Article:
Why Electric Cars Are Always Greener Than Gas

As the world shifts to green transportation, a number of alternatives emerge to replace gasoline and diesel.  There’s the compressed natural gas, ethanol and bio-diesel. Not to be out stage is the electric car motor. As of December 2014, approximately 712,000 fully electric vehicles were sold globally. And by the end of 2015, the sales figure is estimated to reach 1.13 million. The number is projected to rise with the growing global awareness on awareness.

But why electric vehicles?

In 2012, the Union of Concerned Scientists (UCS) published their State of Charge report on electric car emissions, stating that “45% of Americans live in regions where electric cars were greener than every single gasoline car out there”. Now, a recent update to that report goes even further, declaring that EVs produce 50% less emission than their gasoline counterparts during the manufacturing process.


And even under a worse-case scenario, a typical EV still beat the average gas car by 40% when it comes to upstream-plus-downstream emissions according to the US Environmental Protection Agency. Here’s why…

  • EVs do not burn gasoline and have no tailpipe emission. While you can argue that producing the electricity used to charge these cars does generate global warming emission, the amount of these emissions can vary significantly and can be remarkably lower depending on the mix of energy sources used to power the electricity grid. In regions that use renewable energy sources, e.g. solar and wind power, emissions are virtually non-existent.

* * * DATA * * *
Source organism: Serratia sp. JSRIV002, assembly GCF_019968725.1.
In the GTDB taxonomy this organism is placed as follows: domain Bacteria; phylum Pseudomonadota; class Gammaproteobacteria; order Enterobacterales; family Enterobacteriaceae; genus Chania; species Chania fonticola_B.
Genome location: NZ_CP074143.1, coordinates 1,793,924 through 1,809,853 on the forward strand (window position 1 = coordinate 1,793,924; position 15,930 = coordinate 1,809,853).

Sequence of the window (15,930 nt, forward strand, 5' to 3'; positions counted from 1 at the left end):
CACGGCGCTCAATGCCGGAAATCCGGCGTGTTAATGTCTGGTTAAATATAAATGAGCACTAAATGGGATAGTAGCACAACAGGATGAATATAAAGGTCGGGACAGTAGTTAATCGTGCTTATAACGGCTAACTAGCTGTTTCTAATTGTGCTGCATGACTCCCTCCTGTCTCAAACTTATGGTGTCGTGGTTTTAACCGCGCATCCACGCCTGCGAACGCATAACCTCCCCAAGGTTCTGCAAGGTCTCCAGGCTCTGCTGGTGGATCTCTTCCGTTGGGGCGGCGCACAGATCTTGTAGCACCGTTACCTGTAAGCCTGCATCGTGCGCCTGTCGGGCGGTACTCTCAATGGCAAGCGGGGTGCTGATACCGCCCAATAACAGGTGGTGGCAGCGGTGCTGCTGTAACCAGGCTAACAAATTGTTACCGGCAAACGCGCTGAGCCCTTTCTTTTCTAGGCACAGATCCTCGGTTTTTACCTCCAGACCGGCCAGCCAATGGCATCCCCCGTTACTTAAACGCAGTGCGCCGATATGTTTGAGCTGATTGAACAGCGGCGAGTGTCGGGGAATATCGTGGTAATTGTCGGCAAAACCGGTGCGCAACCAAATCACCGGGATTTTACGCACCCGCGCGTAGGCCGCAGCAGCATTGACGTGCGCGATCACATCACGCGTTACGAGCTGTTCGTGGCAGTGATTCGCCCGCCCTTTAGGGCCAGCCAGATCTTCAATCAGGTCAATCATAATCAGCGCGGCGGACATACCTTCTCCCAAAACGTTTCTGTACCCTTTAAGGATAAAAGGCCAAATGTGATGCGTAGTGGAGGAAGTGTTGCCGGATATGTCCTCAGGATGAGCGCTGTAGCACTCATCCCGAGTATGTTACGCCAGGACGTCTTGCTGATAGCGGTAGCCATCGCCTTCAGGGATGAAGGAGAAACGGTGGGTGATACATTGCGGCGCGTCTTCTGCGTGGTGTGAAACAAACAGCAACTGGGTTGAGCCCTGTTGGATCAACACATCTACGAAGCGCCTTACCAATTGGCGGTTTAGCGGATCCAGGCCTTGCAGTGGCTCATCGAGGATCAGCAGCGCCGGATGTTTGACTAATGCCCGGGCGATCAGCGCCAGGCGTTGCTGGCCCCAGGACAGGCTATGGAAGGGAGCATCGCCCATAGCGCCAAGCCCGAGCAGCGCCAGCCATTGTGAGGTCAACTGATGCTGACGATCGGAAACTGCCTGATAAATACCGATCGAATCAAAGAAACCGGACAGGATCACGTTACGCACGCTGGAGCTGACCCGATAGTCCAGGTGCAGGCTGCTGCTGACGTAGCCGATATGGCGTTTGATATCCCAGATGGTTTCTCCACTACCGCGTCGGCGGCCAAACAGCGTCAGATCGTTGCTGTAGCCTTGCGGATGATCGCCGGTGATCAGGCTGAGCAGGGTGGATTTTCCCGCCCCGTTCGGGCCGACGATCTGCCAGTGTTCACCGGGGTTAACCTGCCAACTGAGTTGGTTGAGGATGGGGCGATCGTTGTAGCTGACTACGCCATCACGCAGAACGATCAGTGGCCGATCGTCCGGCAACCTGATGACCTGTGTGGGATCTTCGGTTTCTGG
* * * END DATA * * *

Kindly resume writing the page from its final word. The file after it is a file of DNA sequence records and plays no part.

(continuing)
• EVs charged from the electricity grid produce lower emissions than the average gasoline vehicle. That is, even when the electricity is produced primarily from coal in regions with dirty electricity grids.

  • EVs can save on fuel costs, most important on fuel consumption. An EV driver could save nearly $13,000 on fuel and use 6,100 fewer gallons of gas throughout the lifetime of their vehicle according to UCS.

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